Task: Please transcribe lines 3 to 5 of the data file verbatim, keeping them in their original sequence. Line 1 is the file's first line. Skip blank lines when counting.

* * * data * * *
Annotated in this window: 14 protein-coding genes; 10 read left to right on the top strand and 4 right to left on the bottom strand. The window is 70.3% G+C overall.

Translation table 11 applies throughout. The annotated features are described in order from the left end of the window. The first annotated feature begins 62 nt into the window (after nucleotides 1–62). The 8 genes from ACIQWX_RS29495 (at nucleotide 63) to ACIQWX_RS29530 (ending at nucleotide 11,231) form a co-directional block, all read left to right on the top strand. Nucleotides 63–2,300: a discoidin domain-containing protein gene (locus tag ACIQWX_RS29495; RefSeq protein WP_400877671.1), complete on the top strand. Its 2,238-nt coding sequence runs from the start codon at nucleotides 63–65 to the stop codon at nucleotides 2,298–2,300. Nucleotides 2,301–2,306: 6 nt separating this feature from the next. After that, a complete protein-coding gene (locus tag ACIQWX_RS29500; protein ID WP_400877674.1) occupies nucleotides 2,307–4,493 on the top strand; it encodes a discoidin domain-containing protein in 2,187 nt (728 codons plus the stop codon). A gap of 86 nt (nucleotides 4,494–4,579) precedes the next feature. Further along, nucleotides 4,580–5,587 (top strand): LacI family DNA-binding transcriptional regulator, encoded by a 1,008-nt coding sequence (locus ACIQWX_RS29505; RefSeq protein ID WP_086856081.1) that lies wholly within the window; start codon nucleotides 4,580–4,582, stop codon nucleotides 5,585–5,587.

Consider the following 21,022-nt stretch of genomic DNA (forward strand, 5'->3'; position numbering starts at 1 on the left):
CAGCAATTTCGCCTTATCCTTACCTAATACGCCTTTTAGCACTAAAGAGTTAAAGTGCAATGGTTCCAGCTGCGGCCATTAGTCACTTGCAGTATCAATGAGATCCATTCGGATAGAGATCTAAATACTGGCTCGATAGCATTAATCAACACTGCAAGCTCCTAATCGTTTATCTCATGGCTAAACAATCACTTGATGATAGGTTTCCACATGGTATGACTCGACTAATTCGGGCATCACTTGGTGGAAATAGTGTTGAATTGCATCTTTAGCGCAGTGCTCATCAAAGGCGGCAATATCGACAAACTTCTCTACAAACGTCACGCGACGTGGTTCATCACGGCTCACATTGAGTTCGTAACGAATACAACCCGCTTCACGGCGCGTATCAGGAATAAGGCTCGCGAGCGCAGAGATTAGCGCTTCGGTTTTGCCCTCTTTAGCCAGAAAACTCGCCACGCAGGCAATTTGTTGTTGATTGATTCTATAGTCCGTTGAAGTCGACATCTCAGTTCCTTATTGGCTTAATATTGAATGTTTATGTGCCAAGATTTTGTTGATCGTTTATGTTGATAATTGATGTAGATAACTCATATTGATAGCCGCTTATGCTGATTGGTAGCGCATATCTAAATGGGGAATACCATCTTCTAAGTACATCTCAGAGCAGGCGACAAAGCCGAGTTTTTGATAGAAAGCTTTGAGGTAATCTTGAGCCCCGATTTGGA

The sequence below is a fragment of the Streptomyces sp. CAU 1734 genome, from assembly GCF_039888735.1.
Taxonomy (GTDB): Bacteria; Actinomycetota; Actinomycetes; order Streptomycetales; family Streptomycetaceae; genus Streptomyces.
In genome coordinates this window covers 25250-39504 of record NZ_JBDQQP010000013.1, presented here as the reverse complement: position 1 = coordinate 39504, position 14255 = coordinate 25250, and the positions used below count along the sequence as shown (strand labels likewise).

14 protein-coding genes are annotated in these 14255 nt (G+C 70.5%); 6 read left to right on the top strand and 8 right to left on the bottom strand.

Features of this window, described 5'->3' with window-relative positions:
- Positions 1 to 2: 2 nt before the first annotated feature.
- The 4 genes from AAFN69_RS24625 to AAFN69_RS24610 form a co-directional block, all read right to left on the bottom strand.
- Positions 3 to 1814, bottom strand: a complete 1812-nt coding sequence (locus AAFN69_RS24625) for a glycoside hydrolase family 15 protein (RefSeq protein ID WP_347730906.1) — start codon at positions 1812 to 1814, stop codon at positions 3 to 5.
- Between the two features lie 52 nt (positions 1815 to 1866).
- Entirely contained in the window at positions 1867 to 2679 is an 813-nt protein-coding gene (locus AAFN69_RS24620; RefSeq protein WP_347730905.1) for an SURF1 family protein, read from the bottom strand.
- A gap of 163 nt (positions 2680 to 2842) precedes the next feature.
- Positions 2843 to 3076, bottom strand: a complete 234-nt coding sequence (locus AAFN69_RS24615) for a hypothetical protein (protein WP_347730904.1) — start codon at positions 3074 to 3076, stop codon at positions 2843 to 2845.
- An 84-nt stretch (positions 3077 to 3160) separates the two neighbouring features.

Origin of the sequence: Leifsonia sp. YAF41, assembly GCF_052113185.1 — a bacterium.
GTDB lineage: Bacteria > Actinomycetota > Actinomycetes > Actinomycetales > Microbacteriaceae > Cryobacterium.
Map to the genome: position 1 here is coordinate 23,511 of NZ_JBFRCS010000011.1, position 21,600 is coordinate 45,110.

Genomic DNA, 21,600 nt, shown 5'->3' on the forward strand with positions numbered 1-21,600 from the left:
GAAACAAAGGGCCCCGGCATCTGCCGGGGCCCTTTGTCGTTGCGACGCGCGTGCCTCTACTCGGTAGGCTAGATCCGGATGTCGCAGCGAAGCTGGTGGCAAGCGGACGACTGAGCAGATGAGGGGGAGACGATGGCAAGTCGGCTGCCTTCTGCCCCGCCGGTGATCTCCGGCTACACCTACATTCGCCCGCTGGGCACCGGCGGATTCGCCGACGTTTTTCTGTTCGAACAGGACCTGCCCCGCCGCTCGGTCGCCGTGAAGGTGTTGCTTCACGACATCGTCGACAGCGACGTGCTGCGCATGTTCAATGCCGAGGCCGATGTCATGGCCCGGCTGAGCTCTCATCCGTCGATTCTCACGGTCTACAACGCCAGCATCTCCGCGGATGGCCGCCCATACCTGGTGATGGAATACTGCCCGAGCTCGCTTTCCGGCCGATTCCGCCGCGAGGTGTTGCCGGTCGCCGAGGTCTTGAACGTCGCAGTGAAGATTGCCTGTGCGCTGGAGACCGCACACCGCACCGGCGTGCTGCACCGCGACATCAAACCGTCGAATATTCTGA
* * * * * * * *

Consider the following 21,022-nt stretch of genomic DNA (forward strand, 5'->3'; position numbering starts at 1 on the left):
CAGCAATTTCGCCTTATCCTTACCTAATACGCCTTTTAGCACTAAAGAGTTAAAGTGCAATGGTTCCAGCTGCGGCCATTAGTCACTTGCAGTATCAATGAGATCCATTCGGATAGAGATCTAAATACTGGCTCGATAGCATTAATCAACACTGCAAGCTCCTAATCGTTTATCTCATGGCTAAACAATCACTTGATGATAGGTTTCCACATGGTATGACTCGACTAATTCGGGCATCACTTGGTGGAAATAGTGTTGAATTGCATCTTTAGCGCAGTGCTCATCAAAGGCGGCAATATCGACAAACTTCTCTACAAACGTCACGCGACGTGGTTCATCACGGCTCACATTGAGTTCGTAACGAATACAACCCGCTTCACGGCGCGTATCAGGAATAAGGCTCGCGAGCGCAGAGATTAGCGCTTCGGTTTTGCCCTCTTTAGCCAGAAAACTCGCCACGCAGGCAATTTGTTGTTGATTGATTCTATAGTCCGTTGAAGTCGACATCTCAGTTCCTTATTGGCTTAATATTGAATGTTTATGTGCCAAGATTTTGTTGATCGTTTATGTTGATAATTGATGTAGATAACTCATATTGATAGCCGCTTATGCTGATTGGTAGCGCATATCTAAATGGGGAATACCATCTTCTAAGTACATCTCAGAGCAGGCGACAAAGCCGAGTTTTTGATAGAAAGCTTTGAGGTAATCTTGAGCCCCGATTTGGA

The sequence below is a fragment of the Streptomyces sp. CAU 1734 genome, from assembly GCF_039888735.1.